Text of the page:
Ready to Write

Dear Jewish Fairy Godmother:

My husband has been disabled for nine months. His first hip surgery
went great but the second was a disaster. Only now, four plus months
after, has he been finally released to do physical therapy. I surprised
him with a weekend away at a B&B in the country, but it depressed
him more than anything. He was acutely aware of everything he could
not do, which are all the things he used to love to do: hiking,
mushroom hunting, canoeing, etc. He’s not a reader or game player,
and living with him as been like being tethered outside the cage of a
pacing tiger. I feel the waves of frustration emanating from him with
enough force to power a small nuclear power plant. I’m a teacher and
need my summer to decompress. What’s fair in terms of together time
versus alone time for me to do those kinds of things with more able-
bodied friends or to get away and write? He is ambulatory and if he
doesn’t try anything stupid like getting on ladders or going into his
workshop he would be perfectly fine home alone for a weekend. I have
an idea for a series of young adult novels and summer is my only
chance to get a leg up on trying this. I don’t want to feel like I am
abandoning him, but the past few years have seemed all about him.
When’s my turn?

Ready to Write

Dear Ready:

You shouldn’t just walk off with your laptop and wave goodbye. All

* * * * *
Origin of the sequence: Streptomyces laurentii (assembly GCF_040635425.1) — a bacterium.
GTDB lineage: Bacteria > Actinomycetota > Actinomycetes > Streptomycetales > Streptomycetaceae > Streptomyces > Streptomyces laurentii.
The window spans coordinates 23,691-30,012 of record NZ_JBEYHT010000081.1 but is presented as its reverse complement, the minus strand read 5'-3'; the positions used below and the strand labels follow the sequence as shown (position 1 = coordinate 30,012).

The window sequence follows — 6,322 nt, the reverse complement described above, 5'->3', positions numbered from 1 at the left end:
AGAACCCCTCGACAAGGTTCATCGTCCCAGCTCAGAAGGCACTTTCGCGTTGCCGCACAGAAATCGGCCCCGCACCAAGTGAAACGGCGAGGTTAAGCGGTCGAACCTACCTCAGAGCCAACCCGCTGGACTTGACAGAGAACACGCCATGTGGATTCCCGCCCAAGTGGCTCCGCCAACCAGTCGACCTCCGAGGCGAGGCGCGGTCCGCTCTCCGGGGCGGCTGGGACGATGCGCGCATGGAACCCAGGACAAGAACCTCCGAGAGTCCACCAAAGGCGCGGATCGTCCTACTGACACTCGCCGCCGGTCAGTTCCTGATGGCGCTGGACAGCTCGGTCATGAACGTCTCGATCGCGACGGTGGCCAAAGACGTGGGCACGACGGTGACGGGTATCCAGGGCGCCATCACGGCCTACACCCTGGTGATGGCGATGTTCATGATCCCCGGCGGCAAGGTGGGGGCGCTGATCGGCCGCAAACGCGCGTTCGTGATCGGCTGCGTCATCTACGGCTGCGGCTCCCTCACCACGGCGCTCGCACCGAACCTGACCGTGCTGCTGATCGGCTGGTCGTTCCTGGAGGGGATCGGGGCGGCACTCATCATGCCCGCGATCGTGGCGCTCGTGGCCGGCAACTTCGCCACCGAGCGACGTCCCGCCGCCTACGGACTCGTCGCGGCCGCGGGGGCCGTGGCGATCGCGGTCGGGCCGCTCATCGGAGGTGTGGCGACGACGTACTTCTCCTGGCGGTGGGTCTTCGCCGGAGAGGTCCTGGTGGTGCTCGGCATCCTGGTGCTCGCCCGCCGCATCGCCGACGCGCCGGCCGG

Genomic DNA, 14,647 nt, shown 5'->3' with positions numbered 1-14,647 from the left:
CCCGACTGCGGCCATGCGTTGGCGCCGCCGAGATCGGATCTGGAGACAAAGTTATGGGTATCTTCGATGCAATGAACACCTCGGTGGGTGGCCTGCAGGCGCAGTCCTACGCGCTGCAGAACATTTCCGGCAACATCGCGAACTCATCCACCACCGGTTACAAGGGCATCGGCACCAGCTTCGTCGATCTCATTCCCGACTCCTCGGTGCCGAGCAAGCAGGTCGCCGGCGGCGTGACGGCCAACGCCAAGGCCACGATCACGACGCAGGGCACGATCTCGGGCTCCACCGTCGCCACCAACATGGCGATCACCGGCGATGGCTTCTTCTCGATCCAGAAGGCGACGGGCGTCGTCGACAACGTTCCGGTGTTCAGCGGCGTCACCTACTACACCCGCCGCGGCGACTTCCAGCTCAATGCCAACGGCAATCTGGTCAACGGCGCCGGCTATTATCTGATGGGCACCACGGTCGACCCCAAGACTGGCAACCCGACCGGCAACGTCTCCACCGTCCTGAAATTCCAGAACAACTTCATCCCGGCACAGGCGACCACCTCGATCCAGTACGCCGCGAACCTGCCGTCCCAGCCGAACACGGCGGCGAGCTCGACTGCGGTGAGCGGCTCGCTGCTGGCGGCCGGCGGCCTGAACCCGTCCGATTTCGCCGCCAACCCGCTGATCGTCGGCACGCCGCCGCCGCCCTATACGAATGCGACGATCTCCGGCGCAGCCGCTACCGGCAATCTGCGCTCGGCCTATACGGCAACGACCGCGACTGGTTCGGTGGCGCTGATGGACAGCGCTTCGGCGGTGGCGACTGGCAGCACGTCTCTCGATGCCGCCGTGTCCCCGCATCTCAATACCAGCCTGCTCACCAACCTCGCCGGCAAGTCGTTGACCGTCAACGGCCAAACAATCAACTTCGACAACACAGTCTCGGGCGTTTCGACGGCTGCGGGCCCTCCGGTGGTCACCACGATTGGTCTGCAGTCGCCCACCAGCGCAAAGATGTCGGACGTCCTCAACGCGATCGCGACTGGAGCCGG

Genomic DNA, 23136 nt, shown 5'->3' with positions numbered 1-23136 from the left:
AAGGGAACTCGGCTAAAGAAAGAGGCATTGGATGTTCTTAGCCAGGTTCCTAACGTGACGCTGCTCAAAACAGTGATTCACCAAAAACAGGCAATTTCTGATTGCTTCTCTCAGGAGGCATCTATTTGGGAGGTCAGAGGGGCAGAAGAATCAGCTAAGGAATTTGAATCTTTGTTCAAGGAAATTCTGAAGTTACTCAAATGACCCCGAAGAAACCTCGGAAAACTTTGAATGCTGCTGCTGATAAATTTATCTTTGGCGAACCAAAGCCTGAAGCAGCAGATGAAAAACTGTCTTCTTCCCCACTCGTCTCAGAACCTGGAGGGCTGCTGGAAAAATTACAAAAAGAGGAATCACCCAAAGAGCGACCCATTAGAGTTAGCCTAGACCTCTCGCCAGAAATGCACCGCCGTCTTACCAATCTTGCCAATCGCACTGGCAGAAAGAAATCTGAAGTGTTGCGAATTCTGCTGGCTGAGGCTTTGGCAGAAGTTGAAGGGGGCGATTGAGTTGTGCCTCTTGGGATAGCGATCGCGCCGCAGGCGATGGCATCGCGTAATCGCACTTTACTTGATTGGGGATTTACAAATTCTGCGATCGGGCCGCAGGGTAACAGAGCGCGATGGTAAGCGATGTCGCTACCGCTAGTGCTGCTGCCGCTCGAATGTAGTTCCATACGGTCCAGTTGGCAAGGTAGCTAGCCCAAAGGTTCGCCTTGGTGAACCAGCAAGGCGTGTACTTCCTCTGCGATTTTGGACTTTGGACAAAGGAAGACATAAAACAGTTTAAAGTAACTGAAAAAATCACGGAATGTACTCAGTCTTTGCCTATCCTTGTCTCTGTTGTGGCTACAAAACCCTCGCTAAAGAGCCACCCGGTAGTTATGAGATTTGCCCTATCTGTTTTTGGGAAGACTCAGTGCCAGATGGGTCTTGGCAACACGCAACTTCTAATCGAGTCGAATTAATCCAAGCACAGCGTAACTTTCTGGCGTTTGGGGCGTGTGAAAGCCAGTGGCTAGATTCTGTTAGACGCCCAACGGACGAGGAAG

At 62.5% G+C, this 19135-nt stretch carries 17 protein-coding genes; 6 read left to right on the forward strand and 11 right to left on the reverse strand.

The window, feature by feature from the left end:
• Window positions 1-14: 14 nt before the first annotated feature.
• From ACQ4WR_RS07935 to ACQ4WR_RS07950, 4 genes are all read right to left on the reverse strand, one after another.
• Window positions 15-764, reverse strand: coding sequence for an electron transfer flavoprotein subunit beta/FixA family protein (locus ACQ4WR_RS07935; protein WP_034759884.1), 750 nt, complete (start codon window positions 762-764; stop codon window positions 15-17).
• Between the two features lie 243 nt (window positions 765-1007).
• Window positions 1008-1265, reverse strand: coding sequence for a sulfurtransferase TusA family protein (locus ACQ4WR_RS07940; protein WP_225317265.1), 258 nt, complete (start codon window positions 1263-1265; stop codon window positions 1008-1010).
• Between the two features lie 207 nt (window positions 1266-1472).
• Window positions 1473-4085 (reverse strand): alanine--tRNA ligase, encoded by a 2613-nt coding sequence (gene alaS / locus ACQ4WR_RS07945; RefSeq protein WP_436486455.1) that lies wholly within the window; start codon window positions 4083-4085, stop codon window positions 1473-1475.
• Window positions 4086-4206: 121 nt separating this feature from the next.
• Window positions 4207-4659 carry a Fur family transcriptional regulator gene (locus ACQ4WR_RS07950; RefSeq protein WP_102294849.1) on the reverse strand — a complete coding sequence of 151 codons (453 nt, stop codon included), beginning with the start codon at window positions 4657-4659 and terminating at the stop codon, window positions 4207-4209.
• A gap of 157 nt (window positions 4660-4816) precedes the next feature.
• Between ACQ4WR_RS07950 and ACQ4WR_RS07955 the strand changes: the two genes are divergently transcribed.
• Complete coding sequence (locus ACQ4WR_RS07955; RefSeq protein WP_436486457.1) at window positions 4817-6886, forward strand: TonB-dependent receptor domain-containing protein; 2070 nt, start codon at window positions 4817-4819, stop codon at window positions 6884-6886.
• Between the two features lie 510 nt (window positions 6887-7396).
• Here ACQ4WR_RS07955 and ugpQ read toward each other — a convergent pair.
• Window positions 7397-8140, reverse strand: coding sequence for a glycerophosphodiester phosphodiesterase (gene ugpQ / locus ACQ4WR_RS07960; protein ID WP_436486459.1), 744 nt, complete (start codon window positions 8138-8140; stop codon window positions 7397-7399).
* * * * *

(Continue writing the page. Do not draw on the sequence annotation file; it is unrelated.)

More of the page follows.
marriages are negotiations, and tougher times bring about harder
conversations. But yes you have the right to claim some of your time,
both at home and away. Both of you need to know he’ll be safe while
your attention is elsewhere. And he can diversify the people he spends
time with so you don’t feel chained to the cage.

Start at home after coming to some agreements about time. Say you
get three mornings a week and two afternoons. Or whatever works in
the schedule of PT appointments, gardening, and house chores. Agree
on the time that’s dedicated to undisturbed writing. He commits to not
interrupting you with the normal vagaries of life, and also to occupying
himself in ways that do not promote trips to the emergency room. You
commit to quality time together afterwards. Try it for two weeks and
refine the plan as needed. Work up to a weekend away, perhaps with
him having buddy time with friends for big pieces of it, so he doesn’t
get lonely and decide to do something risky. Before you leave get the
agreements on paper. Yes it sounds silly but might be enough to keep
him from climbing a ladder. Try it once. If it works, do it again. I’d
caution about asking him to read your early writing because he may
treat your laptop like a rival. Eventually it would be good to share, but
glide into it. He’ll be more fun again eventually.